/The Pearl River’s downstream communities brace for the worst as Jackson’s floodwaters recede

The Pearl River’s downstream communities brace for the worst as Jackson’s floodwaters recede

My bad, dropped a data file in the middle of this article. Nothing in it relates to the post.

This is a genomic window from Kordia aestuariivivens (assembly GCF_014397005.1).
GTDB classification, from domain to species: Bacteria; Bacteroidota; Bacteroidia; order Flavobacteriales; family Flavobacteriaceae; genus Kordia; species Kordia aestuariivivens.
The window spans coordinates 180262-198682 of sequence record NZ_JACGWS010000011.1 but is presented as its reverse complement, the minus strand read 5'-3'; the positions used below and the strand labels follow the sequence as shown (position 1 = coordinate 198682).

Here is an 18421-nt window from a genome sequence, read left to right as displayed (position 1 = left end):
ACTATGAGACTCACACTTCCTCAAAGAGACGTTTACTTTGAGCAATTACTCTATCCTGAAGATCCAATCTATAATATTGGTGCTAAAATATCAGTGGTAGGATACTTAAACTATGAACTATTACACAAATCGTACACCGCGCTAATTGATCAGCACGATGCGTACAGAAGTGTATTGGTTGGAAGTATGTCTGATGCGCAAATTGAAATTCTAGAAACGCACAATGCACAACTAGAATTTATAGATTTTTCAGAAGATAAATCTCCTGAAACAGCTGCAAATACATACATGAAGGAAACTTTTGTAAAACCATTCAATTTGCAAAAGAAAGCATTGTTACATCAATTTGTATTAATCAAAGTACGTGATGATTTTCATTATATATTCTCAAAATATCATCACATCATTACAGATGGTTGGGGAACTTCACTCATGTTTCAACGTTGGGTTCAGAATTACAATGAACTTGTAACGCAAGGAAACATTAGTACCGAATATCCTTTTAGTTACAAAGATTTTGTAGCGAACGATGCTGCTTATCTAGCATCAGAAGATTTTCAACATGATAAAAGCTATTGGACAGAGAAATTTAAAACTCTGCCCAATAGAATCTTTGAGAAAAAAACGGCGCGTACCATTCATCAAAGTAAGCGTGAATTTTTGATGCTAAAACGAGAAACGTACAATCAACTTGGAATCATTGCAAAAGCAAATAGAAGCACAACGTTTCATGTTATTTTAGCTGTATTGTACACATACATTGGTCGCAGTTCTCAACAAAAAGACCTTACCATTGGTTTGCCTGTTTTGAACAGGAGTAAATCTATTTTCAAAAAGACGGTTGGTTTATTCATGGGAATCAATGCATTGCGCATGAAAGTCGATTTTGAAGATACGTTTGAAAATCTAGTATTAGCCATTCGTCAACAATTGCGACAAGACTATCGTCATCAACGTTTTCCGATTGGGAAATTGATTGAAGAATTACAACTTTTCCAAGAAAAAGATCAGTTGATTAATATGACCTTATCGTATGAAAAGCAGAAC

Normaly, the river is about 30 yards downhill from her home. On Wednesday, however, the rising waters were within a foot of her home. Ashley pointed out the sandbags that were stacked against her house’s back as she remembered the devastating flood of 1979 that decimated the livelihoods so many Mississippians. Ashley stated that her parents’ house was across the driveway and had been flooded four feet in 1979. They lost everything and had to start all over again. This is the second highest level since that time. We’ll be lucky this time, and won’t need to drink any water. But I know that it’s worse for others. It’s something I witnessed (in 1979). Ashley and thousands of Mississippians living along the Pearl River are just beginning to feel the effects of the historic flood. Others further downstream are still waiting for the flood waters to rise. According to meteorologists, this year’s Pearl River flood was second in severity on record, after the 1979 Easter flood. The 444-mile river that begins in Neshoba County and splits the Louisiana-Mississippi border before dumping into the Mississippi Sound significantly jumped its banks in 1979, creating damage of an estimated $500 million to $700 million in the state. Officials believe that there are tens to millions of dollars worth of damage already done, especially in Jackson, where many homes and businesses were submerged and thousands were affected. Although national attention has shifted to Jackson’s flooding, many residents living along the Copiah/Simpson County border have also been evacuated. High waters have closed several roads in the region, including Highway 28. This major trucking route runs between Interstate 55 and Hazlehurst. Rockport, an unincorporated community located in Copiah County 50 miles south from the Ross Barnett Reservoir, is not expected to see the river crest before Thursday night. Further downstream, the river will not crest in places such as Monticello in Lawrence County and Columbia in Marion County. Red Cross and Mississippi Emergency Management Agency teams have been in Copiah County assessing damage to homes and providing shelter for families who have been displaced. Earl Allen, a 87-year old man who has spent most of his life living on the Pearl River near Rockport said that the main concern isn’t when flood waters rise but what happens when they recede quickly. Allen stated that “we really are at the mercy” of those who manage the Ross Barnett Reserve dam. They’ll flood us every now and again, but then they will cut off the water all at once. The river drops fast and the banks are too wet to dry so they will be swept into the river. It is difficult to understand how wide the river has become in the past 40 years and how many people have lost their land because of it.” Georgetown is a small town north of Rockport. The flood is attracting business from far-flung areas. The Kountry Kitchen buffet has been the gathering place for emergency workers descending upon the area for days. Chiquita Bridges, a Georgetown librarian, said that she has never seen anything quite as amazing. She shared photos from the flood on Facebook to everyone who asked. It’s all that anyone can talk about. It’s horrible for those whose homes are being flooded. The Pearl River Lumber Company, Georgetown’s largest employer, shut down the sawmill on Thursday. Officials blocked several roads nearby due to rising water levels. Workers took extraordinary measures to prepare for flood. They moved stacks of logs away from the riverbank and purchased a pump motor to protect the mill from permanent water damage. The sawmill is located on a small hill. On Wednesday, the river was still several feet away from the building. The mill’s owners are worried about the potential for significant erosion due to the fast-moving current behind it. This is evident when sawmill workers saw a frozen floating through their property earlier this week. Rob Pyron, whose family owns the mill since 2003, said that they hope the river bank is not eroded by the floodwaters. He pointed to the several feet of water that covered what is usually a dry, grassy area. “But overall, we’re blessed. It pains me that so many people aren’t as lucky.” Flood waters have reached a few homes on River Road in Simpson County. The flood is literally raising the dead. Coffins are being pulled out of the ground at Pine Ridge Missionary Baptist Church, Harrisville. Many residents have been evacuated further north than Georgetown by the flooding. According to emergency officials, 16 homes were under water as of Thursday afternoon in the Hopewell area of Copiah County. On Wednesday, one home at Gatesville Road in Crystal Springs was totally surrounded by water. The residents were able stay inside the house, but they needed to use a boat to travel from their front door to the street. Further north, Terry had several homes that were submerged near Rhodes Creek which flows into the Pearl River. Lana Ashley’s brother Mark Ashley kept an eye on another brother’s home in Rockport. It is located a few hundred meters from Lana’s. Mark Ashley used bright tape to place yardsticks around the property of his family so that he could see how high the water has risen. He points out dry areas where water rose in 1979 as he drives journalists through the waterlogged property, driving in an old pickup. He said, “It’s amazing how much this river changed over the years.” “I am just glad that it isn’t as high as 1979. There’s nothing you can do about flooding. You can only watch and pray for the best. We’ve done a lot of that.” [metaslider ID=”542438″]